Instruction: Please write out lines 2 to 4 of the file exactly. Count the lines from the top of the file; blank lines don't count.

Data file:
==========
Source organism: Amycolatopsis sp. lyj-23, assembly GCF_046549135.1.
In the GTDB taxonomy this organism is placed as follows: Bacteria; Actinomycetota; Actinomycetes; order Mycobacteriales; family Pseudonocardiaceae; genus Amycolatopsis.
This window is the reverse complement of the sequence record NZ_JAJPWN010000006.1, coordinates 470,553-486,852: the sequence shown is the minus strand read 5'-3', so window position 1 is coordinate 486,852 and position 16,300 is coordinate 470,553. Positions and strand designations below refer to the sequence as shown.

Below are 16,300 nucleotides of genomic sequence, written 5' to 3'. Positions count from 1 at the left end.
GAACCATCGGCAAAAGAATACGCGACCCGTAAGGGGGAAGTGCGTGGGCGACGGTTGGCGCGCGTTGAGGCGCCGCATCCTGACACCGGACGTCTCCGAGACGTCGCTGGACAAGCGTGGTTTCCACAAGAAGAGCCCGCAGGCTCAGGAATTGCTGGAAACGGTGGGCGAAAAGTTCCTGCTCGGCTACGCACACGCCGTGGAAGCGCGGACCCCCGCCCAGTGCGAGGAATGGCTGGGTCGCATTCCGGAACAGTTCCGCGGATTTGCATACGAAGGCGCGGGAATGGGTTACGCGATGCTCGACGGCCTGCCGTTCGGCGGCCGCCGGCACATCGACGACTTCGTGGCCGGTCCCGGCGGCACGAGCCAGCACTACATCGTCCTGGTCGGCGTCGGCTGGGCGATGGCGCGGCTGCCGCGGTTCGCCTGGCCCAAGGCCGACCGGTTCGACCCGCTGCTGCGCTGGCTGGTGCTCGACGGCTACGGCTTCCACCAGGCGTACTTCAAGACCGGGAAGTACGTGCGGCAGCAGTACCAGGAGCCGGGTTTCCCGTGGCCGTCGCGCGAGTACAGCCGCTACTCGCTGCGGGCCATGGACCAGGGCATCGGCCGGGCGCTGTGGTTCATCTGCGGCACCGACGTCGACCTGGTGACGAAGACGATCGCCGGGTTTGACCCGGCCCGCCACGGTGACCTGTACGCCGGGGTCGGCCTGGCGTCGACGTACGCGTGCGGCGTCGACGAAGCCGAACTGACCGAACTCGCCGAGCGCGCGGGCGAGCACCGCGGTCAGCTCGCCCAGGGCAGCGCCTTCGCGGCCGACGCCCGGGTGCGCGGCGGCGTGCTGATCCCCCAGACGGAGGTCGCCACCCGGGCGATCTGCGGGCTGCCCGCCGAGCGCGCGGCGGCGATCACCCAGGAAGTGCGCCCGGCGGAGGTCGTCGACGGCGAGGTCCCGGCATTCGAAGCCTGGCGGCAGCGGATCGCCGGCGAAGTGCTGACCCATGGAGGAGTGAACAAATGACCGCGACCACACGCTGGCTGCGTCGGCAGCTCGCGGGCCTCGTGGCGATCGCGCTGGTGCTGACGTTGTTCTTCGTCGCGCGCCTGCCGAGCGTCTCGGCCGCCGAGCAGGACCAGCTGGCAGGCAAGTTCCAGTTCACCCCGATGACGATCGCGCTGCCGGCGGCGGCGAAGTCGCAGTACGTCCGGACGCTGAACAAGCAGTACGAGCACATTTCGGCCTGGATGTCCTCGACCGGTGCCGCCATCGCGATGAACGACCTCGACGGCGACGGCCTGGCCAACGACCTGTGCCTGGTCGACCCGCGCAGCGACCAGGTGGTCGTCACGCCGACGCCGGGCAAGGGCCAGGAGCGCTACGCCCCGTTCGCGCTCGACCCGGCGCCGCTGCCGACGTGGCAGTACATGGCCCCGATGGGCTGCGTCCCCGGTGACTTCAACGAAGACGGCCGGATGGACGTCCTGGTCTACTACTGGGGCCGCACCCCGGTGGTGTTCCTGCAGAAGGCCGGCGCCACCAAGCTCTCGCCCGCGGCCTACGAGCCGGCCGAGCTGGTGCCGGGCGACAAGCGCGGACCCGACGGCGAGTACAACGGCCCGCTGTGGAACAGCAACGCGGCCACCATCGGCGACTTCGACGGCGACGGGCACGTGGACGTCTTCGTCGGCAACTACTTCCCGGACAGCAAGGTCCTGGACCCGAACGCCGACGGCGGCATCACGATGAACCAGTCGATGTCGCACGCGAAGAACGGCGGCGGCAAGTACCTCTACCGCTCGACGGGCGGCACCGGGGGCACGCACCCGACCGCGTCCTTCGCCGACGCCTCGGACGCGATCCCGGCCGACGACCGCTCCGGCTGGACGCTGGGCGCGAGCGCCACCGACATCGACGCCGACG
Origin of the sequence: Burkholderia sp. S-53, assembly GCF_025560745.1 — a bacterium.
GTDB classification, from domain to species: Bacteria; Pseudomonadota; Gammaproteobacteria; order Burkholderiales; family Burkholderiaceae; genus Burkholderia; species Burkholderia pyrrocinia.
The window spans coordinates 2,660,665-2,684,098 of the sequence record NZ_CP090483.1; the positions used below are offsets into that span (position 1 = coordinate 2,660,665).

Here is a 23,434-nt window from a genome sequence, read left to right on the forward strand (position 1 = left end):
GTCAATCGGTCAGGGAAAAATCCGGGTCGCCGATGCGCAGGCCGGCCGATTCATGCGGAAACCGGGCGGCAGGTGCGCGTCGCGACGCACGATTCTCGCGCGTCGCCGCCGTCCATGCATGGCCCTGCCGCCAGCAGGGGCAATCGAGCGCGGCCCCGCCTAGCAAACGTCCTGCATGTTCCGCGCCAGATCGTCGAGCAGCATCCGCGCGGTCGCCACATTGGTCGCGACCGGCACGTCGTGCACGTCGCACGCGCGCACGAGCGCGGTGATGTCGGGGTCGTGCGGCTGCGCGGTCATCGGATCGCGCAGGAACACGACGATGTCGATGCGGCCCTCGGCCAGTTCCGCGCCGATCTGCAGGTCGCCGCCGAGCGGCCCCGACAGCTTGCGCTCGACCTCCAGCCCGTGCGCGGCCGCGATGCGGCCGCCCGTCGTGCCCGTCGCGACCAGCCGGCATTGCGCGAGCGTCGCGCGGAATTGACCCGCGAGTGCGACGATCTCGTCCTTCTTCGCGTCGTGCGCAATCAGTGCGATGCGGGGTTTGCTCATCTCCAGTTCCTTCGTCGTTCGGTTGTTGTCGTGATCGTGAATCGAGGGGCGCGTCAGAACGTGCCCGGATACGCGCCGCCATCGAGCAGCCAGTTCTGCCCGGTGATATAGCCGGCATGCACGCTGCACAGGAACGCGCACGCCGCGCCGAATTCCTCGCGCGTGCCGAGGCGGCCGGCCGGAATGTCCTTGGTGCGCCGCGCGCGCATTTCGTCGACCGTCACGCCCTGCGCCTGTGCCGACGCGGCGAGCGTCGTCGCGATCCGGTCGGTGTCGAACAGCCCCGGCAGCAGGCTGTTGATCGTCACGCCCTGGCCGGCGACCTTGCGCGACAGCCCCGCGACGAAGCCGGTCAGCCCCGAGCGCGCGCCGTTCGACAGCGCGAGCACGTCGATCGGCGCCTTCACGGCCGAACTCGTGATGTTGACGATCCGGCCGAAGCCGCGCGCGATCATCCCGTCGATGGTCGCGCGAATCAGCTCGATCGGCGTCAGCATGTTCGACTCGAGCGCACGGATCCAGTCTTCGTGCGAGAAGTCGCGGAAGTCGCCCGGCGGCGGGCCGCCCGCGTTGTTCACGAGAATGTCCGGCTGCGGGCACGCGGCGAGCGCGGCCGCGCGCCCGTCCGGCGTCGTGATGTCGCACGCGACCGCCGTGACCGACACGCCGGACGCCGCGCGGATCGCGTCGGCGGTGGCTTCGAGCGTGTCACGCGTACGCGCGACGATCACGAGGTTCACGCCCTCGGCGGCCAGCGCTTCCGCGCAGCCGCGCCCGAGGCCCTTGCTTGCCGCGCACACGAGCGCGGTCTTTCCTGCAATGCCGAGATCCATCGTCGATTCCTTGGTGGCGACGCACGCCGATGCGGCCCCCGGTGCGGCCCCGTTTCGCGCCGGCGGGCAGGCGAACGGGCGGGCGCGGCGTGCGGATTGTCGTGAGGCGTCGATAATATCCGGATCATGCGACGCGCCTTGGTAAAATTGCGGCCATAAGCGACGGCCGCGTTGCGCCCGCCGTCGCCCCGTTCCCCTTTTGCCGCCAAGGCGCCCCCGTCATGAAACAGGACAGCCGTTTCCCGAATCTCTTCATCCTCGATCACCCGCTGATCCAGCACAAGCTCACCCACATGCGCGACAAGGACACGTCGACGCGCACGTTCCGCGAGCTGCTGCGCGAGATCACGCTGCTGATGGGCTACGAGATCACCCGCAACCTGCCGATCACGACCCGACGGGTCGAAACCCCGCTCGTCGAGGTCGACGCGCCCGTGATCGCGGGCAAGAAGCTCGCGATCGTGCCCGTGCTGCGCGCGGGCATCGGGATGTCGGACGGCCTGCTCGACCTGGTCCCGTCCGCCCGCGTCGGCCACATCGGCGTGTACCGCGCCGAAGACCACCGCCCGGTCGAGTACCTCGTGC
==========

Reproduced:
In the GTDB taxonomy this organism is placed as follows: Bacteria; Actinomycetota; Actinomycetes; order Mycobacteriales; family Pseudonocardiaceae; genus Amycolatopsis.
This window is the reverse complement of the sequence record NZ_JAJPWN010000006.1, coordinates 470,553-486,852: the sequence shown is the minus strand read 5'-3', so window position 1 is coordinate 486,852 and position 16,300 is coordinate 470,553. Positions and strand designations below refer to the sequence as shown.

Below are 16,300 nucleotides of genomic sequence, written 5' to 3'. Positions count from 1 at the left end.